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Live Review: Yussef Dayes @ Sydney Opera House

7 March 2024 | 1:28 pm | Shaun Colnan

Yussef Dayes impresses in each arrangement with his dexterity, his versatility and his improvisational brilliance.

Yussef Dayes

Yussef Dayes (Credit: Jordan Munns)

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Some couldn’t bear the wait. Ten minutes rolled past with an empty Concert Hall stage. Then fifteen. In this day and age, anything other than instant gratification sees people doing anything to keep themselves busy. Yet, the audience who had come out to see Yussef Dayes sat in their anticipation.

Then, as the lights darkened, a cheer rose up. Soon after, the world-class South London drummer Yussef Dayes took the stage by storm, accompanied by keys, bass and sax. Dayes propped himself up on a raised platform where his kit sat. The lights were a steady and sultry crimson as a meditative saxophone line played, and the stuttering opening of the title track from Dayes’ hugely popular 2023 LP, Black Classical Music, took shape.

This was a furious jazz piece with nods to greats like Coltrane, Monk and Saunders. Watching Dayes’ drum work is like watching a dancer at the peak of their ability. It is both ecstatic and awe-inspiring. All the while, the bass and that rhythm led by the foot keep us locked in while the sax and keys cavort and rollick. 

Keeping on the theme, spruiking the glorious recent album release, the quartet launched into the next track on Black Classical MusicAfro Cubanism, a nod to the melange of styles and inspirations Dayes bleeds together as he intends to reshape the way we think of jazz. Little keyboard flourishes and accents meet with dextrous drum patterns while the bass provides the groove.

A sweet, mellifluous sax solo opens the next track, Raisins Under The Sun, extended for the live set before the moving drums kick in. The sax shines under the spotlight as the lights burn blue, and the simple, primal bassline moves with subtlety. Dayes impresses in each arrangement with his dexterity, versatility, and improvisational brilliance.

It seems that with each song’s denouement, he is goading someone – his bandmates? The audience? The spirit? – into extending the groove indefinitely as he holds his sticks at the ready and looks around eagerly. Then, as if defeated, he lets them fall, and the song is definitively over.

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Pausing from the musical onslaught, Dayes stands with the mic in hand: “Last time, in 2022, was outside… But to be inside this crazy concert hall is a beautiful feeling, so thank you so much for coming through… Last time I came, I said Brisbane on the mic…” Given that he’s had a month off between dates in Brazil and has been in Australia for at least a week, Dayes seems to have shrugged off the jet lag that haunted him the last time around. So, he’s able to deliver a masterclass in modern jazz the way it should be.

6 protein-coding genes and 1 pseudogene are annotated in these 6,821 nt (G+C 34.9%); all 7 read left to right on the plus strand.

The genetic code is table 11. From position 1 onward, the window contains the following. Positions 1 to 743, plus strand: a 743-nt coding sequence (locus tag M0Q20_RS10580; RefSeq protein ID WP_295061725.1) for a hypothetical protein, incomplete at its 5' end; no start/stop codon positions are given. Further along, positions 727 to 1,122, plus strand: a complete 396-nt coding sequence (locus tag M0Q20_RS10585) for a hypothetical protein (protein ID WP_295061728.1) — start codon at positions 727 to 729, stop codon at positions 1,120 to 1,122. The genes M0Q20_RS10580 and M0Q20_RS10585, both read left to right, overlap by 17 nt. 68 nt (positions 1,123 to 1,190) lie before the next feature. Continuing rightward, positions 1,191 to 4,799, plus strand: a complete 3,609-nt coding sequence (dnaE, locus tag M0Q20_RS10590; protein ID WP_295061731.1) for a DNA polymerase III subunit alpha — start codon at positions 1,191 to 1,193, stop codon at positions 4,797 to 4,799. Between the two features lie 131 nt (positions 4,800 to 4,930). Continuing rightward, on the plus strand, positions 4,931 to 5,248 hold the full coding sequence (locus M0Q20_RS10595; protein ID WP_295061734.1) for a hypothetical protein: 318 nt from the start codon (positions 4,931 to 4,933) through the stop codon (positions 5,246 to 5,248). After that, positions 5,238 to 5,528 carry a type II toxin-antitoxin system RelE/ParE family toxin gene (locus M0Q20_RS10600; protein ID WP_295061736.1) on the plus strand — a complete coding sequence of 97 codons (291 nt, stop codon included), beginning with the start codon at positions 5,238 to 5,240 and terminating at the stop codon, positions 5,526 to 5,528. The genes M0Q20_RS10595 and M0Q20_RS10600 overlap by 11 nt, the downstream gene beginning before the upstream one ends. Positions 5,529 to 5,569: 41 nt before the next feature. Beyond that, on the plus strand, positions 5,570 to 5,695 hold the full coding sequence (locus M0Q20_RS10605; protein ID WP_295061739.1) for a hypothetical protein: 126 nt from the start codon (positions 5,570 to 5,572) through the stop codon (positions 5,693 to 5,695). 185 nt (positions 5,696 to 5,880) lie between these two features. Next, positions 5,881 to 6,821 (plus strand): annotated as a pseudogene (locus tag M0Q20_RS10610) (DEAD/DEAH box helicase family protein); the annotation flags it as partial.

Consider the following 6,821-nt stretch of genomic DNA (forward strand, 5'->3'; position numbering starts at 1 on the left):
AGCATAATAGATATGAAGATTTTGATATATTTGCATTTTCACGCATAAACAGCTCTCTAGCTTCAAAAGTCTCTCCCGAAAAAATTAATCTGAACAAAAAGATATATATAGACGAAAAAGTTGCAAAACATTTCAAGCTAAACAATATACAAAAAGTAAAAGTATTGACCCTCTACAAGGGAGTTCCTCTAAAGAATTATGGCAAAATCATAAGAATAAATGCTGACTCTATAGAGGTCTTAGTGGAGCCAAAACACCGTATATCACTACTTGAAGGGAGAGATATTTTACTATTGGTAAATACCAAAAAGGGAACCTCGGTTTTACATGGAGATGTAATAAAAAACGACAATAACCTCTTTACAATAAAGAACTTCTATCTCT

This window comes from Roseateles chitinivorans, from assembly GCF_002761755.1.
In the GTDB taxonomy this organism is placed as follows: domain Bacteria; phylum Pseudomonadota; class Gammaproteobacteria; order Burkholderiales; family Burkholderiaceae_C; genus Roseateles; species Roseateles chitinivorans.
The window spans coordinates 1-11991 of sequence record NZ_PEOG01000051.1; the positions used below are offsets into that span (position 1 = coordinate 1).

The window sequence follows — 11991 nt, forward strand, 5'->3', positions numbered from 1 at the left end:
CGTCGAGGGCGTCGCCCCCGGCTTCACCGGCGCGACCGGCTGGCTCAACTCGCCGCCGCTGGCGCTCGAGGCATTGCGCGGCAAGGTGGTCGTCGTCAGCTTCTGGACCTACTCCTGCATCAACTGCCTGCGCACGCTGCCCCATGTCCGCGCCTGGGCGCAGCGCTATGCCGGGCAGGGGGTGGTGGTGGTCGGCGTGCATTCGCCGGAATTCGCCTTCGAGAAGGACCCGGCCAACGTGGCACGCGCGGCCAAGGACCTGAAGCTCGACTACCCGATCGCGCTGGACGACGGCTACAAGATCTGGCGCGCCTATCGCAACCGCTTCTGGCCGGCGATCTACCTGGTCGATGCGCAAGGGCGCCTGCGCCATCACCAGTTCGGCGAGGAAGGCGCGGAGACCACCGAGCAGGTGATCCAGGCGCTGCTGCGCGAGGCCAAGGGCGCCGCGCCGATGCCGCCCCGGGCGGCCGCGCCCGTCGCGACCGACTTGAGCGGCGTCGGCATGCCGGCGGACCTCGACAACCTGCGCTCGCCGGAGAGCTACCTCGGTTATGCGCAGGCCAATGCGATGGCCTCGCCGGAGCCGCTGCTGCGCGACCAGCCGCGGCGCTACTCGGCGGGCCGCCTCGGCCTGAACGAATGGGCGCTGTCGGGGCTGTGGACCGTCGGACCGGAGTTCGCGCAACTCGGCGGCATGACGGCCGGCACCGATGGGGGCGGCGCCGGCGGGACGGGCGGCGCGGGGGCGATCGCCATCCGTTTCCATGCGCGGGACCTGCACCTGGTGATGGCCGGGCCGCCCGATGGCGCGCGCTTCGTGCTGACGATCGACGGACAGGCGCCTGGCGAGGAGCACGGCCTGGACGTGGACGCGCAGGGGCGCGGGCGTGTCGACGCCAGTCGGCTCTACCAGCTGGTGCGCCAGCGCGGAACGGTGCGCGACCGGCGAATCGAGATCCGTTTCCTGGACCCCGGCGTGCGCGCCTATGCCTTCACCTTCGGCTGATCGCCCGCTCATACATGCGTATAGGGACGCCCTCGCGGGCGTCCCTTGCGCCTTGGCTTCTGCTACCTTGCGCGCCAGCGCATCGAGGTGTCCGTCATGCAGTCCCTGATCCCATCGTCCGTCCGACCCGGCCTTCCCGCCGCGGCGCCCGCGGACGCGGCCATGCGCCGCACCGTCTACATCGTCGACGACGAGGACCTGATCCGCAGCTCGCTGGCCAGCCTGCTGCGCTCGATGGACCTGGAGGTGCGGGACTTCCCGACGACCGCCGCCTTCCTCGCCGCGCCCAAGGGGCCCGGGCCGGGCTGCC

Tidal Wave is next, thanks to Tom Misch (absent) and Rocco Palladino (present and part of a bass dynasty including Papa Pino). While Misch’s lyrics were also absent, the atmospheric inundation came thick and fast as aquiline lights swamped the Concert Hall’s ceiling.

After Tidal Wave, Dayes dove into a compelling drum solo that captivated the crowd and sunk them in silence before the band moved into Birds Of Paradise, a deep groove with psychedelic-tinged keys infused with modulation.

Then, the lights shifted and Dayes kicked into overdrive as the band improvised a track we could all revel in, listening to how each layered their instrument on top of the other and then wove themselves together to create a wondrous showing of innovation and ingenuity.

It was a bit of a family affair as clued-in fans might’ve spotted Dayes’ dad in the crowd. Dayes even paid homage to his mum, Barbara Hicks - “she’s a yoga teacher, and where I live in South London is all turquoise… it’s like another galaxy… so that’s dedicated to my mum.” He poured that love into the track Turquoise Galaxy, an aptly spacy song that carries you away into that extraterrestrial yet homey space.

It’s no wonder why they call the keyboardist Elijah Fox “the octopus man” as he takes over the show with his beauteous showing of piano soloing before turning to another keyboard and noodling an augmented progression while keeping his left hand on the piano. Then he stands and diverts his attention between two other keyboards as the song begins in earnest. Here comes a soulful and nourishing sonic feast with that infectiously catchy key hook: an updated and even more stunning rendition of the track For My Ladies off the 2019 single Duality.

Chasing The Drum also wowed as Dayes paused to engage with someone in the crowd who yelled something out in a language other than English, to which Dayes was au fait with, as seen when he raised his sticks and lowered his head to the guy. It was most likely the lyrics taken from the sample at the end of the album version of the track.

“I don’t know where Malik’s gone, but we need the saxophone. Malik, where are you at?” Then, the saxophonist, Malik Venna, popped out of Door 13 and caught the spotlight before diving into an opening solo, which he continued until he reached the stage. 

In the final few songs, Dayes welcomed one special guest, Kenya’s own Ivy Alexander, on guitar. She seemed a little overawed by the situation but shone when she could shred—and shred she could.

Ultimately, the last words have to go to Dayes, whose eloquence and calm composure bleeds from his words into his music and back again: “They call it jazz music, but for me, there’s reggae influence, there’s afrobeat, there’s hip hop… we’ve travelled round the world… we’ve been to West Africa, to South America, to Australia, to the Americas… and there’s so many different rhythms and sounds. You can’t limit it in one box, but, you know, they call it jazz…”